Rewriting the History Books: In Conversation with The Black Curriculum

Discover The Black Curriculum, a social enterprise that was founded in 2019 to address the lack of Black British history in the UK’s national curriculum. We sat down with some of its members to discuss what needs to change, and how.

Have you ever stopped and asked just why the British curriculum is so white? From the authors we study to the artists we emulate to the hideous atrocities that belie Britain's colonial glory, the education system is a polka-dot of blindspots. It's high time someone did something about it.

Cue: The Black Curriculum, a social enterprise that was founded in 2019 to address the lack of Black British history in the UK's national curriculum. "The central curriculum doesn't outline in much detail the experiences of Black people in Britain, and what that does is it sends the message that we're not part of history, or history hasn't been shaped by us and that's not true," says Lavinya Stennett, founder and CEO of the initiative.

Along with her fellow campaigners, Bethany Thompson and Chantelle Minta, Lavinya sat down with the activist Jaz O'Hara, director Adrián Shankar Filho and Joshua Coombes, founder of Do Something For Nothing to discuss education reform, the nuances of rewriting the history books and exactly how The Black Curriculum came to exist.

Rewriting the History Books: In Conversation with The Black Curriculum

Lavinya Stennett | Photo by Philip Haynes

Jaz: Could you give us an introduction to The Black Curriculum?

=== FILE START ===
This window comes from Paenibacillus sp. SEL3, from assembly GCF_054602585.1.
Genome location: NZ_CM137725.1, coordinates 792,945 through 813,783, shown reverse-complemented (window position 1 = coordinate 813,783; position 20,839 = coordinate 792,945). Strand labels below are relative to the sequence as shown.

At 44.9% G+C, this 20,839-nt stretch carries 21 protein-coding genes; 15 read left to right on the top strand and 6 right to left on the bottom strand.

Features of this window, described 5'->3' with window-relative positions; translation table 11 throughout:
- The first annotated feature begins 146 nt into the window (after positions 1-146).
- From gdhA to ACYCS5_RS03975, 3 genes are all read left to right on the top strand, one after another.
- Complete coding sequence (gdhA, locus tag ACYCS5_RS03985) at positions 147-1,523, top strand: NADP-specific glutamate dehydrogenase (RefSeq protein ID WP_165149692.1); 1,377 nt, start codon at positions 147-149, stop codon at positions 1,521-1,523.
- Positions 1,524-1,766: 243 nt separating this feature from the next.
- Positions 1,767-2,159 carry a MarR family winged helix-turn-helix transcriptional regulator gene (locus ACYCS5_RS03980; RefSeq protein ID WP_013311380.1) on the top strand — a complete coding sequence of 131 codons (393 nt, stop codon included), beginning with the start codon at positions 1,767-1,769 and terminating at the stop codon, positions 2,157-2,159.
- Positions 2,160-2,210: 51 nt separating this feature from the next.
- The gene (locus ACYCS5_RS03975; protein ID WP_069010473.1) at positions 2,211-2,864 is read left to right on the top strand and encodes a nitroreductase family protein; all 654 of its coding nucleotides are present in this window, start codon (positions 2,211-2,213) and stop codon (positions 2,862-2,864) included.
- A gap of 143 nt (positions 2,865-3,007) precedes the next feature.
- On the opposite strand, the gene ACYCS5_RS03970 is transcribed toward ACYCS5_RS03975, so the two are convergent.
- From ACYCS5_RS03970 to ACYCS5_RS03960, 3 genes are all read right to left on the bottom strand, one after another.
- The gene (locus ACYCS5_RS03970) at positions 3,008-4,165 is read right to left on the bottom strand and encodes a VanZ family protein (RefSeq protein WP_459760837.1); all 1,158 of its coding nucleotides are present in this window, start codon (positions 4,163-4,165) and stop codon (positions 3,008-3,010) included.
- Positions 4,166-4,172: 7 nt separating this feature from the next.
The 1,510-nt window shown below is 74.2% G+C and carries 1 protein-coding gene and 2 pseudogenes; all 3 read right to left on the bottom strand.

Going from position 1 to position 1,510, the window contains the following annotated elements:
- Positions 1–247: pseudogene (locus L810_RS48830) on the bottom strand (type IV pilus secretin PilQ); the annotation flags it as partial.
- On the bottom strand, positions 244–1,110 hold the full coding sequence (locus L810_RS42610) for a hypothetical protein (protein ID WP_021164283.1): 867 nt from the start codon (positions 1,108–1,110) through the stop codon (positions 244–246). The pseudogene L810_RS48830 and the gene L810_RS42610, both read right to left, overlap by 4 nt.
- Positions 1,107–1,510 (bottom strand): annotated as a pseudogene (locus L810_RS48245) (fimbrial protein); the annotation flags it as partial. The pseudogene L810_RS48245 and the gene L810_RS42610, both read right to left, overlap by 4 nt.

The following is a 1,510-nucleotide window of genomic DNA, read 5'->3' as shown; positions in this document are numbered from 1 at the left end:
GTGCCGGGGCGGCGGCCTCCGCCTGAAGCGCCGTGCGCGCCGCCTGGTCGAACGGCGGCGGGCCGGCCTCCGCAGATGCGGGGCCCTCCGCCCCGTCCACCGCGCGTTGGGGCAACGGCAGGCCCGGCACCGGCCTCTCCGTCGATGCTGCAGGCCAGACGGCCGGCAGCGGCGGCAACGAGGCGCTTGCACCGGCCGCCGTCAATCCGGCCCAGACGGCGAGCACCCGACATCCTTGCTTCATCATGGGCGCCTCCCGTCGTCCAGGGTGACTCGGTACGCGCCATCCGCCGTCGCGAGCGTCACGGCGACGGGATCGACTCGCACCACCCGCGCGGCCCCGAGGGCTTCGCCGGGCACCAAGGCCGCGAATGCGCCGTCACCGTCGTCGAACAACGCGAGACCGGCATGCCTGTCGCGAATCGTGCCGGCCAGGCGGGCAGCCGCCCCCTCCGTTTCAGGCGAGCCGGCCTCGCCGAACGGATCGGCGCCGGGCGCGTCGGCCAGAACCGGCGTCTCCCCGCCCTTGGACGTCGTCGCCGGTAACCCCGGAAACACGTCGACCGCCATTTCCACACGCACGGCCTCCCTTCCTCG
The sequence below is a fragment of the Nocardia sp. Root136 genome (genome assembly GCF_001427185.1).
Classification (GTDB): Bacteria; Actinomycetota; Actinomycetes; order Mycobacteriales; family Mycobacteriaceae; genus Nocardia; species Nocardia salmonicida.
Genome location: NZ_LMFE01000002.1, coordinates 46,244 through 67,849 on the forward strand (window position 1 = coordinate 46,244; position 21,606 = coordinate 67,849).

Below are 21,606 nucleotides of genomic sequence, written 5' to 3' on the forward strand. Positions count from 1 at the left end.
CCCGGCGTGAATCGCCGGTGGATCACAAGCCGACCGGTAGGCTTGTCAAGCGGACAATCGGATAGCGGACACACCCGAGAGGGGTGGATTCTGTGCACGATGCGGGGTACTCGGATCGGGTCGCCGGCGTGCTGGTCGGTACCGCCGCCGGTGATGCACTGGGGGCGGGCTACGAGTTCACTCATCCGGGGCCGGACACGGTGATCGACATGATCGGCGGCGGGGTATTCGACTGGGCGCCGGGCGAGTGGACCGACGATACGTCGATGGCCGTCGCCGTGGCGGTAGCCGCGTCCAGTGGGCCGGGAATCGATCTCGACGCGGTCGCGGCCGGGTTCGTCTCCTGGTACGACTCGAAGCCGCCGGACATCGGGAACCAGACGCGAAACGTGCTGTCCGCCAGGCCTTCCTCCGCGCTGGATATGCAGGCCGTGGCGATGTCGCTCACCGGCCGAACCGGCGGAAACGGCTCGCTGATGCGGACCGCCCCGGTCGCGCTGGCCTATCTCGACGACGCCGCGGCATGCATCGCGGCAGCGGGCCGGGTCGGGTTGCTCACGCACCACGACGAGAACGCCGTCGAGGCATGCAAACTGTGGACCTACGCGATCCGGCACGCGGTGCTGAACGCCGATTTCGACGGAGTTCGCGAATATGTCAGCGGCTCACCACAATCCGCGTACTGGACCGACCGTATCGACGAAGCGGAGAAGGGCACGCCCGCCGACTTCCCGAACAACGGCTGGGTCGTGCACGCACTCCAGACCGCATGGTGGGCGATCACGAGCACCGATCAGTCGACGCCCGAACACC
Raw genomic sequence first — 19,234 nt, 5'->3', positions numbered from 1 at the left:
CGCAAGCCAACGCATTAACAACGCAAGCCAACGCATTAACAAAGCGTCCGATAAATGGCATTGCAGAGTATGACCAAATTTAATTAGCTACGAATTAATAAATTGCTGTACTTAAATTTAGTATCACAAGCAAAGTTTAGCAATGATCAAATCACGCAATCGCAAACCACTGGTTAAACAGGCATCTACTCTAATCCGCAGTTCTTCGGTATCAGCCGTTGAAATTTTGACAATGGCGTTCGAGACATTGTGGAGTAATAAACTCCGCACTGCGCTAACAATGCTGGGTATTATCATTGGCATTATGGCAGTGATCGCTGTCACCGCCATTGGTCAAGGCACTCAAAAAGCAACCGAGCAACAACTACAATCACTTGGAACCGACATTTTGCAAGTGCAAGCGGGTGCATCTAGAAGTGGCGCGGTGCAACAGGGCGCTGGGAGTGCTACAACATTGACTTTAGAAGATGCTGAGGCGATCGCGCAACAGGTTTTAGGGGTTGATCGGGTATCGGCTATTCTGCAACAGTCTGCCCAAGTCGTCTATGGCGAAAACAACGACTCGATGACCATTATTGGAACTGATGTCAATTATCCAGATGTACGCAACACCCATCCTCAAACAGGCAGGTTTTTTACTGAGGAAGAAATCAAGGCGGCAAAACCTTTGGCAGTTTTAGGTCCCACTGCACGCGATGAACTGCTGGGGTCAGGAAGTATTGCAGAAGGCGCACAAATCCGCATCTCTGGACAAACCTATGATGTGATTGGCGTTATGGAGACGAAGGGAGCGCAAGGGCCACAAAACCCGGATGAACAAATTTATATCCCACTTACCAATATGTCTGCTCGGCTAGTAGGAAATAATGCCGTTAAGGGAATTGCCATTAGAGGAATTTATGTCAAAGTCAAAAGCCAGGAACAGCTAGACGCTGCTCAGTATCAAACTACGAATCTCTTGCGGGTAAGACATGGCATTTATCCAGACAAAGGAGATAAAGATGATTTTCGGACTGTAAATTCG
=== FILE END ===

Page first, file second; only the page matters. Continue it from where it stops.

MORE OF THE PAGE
Lavinya: The Black Curriculum is a social enterprise, and our main aim is to give people a sense of identity through the teachings of Black history, bringing empowerment through knowledge. So we deliver this in UK schools as a syllabus that we created last year, as well as workshops and longer programmes. We also go into schools to help teachers do this better, because our research has shown that there's a lack of confidence, a lack of resources and, more generally, not much of an impetus to teach Black history. That's what we've all experienced here: that the central curriculum doesn't outline in much detail the experiences of Black people in Britain. It sends the message that we're not part of history, or that history hasn't been shaped by us - it's not true. We aim to empower young people through our materials and also teachers to implement this collectively.

Jaz: That's amazing. I think the speed at which it's all come together shows how important it is. How did The Black Curriculum start?

Lavinya: The idea crystallised in New Zealand, but I'd say that my degree in African studies was the eye-opener for me, because I hadn't learned anything about Black history in school. University definitely shaped my ideas of the world, being more grounded in literature and history that was non-European. When I went to New Zealand, I saw how they teach Māori history in schools and I thought well, why can't we have the same thing here? We needed a curriculum, and we needed change on an institutional level, not just individual teachers.

Bethany Thompson | Photo by Philip Haynes

Josh: After coming back from New Zealand, what were your initial steps to start something and bring your ideas into fruition?

Lavinya: I had a sense of urgency; I had to write it down. I applied to an arts foundation to fund the building of the curriculum, and when I came back to London in October, the UK's Black History Month, we got the grant. Over new year, I asked a friend if she could help put together this curriculum. She introduced me to Bethany.

Bethany: And then we met! We sat down and Lavinya explained what she wanted to do and Chantelle and I went through our ideas too. After our first focus group, we started interviewing people to create the syllabus for us. We had content creators, researchers and advisors, and in about four months we created the syllabus. It had four modules: migration; art history; land and the environment; and politics and the legal system, which focuses on contemporary history too. Some of our modules even covered Grenfell Tower.